With a teen’s first job comes all kinds of teen money questions, like how much should a teenager save from their paycheck? Does a teen pay taxes? 11 money conversations you need to have.
Congrats, Mama Bear. Your teenager – who used to be your three-nager – has taken a huge step out into the real big world by getting their official “teen first job”.
They may have even gotten their first paycheck.
This is a biiiiigggg milestone!
Maybe they drive themselves. Maybe they’re hitting you up their transportation.
Maybe they work on weekends, or only just a few days a month.
Whatever it looks like, it’s ending with a beautiful (albeit, small) paycheck in their name.
Today I want to help guide you through the money conversations to have with your teenager once they start earning their first paycheck.
Pssst: you’ll definitely want to check out my guide on your teen’s first job – help with finding one, and prepping for it.
Remember alllll the Way Back to YOUR First Job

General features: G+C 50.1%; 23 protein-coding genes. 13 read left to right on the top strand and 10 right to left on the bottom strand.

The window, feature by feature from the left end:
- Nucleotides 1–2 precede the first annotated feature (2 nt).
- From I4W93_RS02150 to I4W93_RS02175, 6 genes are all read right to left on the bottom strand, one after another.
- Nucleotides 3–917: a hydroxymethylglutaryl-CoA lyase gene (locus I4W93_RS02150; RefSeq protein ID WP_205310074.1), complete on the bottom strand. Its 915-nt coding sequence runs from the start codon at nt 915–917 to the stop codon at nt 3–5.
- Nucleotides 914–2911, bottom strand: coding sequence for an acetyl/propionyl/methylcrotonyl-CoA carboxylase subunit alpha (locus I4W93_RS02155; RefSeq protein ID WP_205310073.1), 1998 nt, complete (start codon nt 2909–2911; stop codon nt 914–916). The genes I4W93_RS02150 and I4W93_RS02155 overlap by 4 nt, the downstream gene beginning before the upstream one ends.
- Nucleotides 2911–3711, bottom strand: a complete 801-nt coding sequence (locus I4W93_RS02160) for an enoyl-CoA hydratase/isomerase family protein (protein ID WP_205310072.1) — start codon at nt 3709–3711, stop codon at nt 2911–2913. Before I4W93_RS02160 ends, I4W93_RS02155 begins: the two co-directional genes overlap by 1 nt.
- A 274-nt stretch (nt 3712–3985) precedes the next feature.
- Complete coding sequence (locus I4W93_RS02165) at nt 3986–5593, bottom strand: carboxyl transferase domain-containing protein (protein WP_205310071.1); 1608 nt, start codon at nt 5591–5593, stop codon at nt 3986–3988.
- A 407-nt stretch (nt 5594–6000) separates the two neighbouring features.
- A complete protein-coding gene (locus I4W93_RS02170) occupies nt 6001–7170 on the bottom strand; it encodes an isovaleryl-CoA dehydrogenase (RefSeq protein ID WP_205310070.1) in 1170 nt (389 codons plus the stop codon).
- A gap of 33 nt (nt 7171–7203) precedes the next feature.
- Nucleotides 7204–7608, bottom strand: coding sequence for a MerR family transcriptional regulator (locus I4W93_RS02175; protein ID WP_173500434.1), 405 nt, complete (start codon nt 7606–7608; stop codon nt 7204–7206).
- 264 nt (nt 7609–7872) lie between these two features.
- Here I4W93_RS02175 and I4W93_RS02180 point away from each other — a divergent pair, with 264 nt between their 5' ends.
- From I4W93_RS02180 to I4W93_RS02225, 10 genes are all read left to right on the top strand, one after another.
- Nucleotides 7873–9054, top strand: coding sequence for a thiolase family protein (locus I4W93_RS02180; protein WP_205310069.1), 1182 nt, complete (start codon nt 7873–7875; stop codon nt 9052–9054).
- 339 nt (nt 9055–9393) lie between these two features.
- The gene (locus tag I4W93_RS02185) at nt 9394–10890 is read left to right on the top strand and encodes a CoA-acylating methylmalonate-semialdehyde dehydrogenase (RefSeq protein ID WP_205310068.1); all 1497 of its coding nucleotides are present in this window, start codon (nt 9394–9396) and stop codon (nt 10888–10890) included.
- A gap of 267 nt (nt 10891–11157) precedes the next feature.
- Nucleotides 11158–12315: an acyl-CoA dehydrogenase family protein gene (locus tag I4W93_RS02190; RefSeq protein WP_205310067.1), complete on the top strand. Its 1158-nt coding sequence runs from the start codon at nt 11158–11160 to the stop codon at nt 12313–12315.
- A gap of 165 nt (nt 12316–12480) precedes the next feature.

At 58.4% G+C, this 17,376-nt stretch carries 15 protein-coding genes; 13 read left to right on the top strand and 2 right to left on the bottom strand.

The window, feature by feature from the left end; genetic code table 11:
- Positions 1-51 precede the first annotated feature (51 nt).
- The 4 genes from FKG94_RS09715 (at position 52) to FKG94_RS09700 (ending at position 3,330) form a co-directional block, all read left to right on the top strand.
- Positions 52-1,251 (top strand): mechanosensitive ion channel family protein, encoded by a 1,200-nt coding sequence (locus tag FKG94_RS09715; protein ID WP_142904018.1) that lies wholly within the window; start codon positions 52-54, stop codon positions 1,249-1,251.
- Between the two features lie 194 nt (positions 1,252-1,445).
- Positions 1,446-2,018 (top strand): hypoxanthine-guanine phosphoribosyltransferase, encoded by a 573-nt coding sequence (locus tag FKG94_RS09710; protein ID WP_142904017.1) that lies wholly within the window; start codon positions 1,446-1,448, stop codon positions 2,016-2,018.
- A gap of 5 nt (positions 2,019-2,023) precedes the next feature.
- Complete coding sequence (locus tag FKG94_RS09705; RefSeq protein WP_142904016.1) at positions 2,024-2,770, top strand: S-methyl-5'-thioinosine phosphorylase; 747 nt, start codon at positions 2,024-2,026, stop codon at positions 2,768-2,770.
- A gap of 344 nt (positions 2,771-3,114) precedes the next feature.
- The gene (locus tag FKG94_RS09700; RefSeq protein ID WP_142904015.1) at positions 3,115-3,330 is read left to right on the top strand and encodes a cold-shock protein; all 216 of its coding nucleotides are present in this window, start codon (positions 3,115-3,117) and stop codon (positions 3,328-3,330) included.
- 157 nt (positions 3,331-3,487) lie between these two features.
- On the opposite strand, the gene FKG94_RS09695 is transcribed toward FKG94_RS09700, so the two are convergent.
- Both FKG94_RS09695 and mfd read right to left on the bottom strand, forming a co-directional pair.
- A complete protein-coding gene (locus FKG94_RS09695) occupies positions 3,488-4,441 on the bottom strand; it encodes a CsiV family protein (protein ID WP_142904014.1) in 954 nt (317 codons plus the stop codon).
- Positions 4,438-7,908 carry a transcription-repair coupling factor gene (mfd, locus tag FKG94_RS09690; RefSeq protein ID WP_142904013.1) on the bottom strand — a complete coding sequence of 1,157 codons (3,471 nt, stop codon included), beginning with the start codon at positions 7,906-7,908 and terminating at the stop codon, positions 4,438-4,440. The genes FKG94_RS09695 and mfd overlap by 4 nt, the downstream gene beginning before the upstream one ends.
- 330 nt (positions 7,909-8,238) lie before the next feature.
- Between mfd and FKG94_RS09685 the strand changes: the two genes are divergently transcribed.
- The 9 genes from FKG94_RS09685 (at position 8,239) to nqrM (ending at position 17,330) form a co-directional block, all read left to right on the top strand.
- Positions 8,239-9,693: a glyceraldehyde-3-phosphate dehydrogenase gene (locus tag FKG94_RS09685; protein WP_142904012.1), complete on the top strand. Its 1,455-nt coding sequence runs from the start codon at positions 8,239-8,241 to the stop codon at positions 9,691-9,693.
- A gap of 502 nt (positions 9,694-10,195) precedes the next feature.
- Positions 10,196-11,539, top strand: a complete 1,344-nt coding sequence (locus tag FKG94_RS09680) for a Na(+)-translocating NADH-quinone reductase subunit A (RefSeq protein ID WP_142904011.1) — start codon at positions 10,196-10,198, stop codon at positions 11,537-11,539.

Do you remember the awesomeness of getting that first paycheck as a person still living under your parents’ roof (pssst: that’s right, I’m not talking about the first paycheck from a job-job where you realized you’d have hardly anything left at the end of the month)?
With the help of my Dad, I had gotten a job at a local horse farm to muck out horse stalls. There were several raises along the way, but it tapped out at $98/week.
This was a small fortune to a 15-year old!
So, when was your first paycheck?
- How old were you?
- What financial responsibilities did you have at that point in time?
- How much did you make each paycheck, and how often were you paid?
- How long did that job last?
This will help you in figuring out how you want to address the following topics with your own teenager.
Other topics you might want to check out? Here are 25 online jobs for teenagers, and here's what to do if your teen needs a job but doesn't have a driver's license.
Conversation #1: What’s Your Banking System?
It’s likely that before this first paycheck, your child just had money here and there to use. Maybe they have a savings account, maybe they don’t. Maybe they have a checking account, maybe they don’t.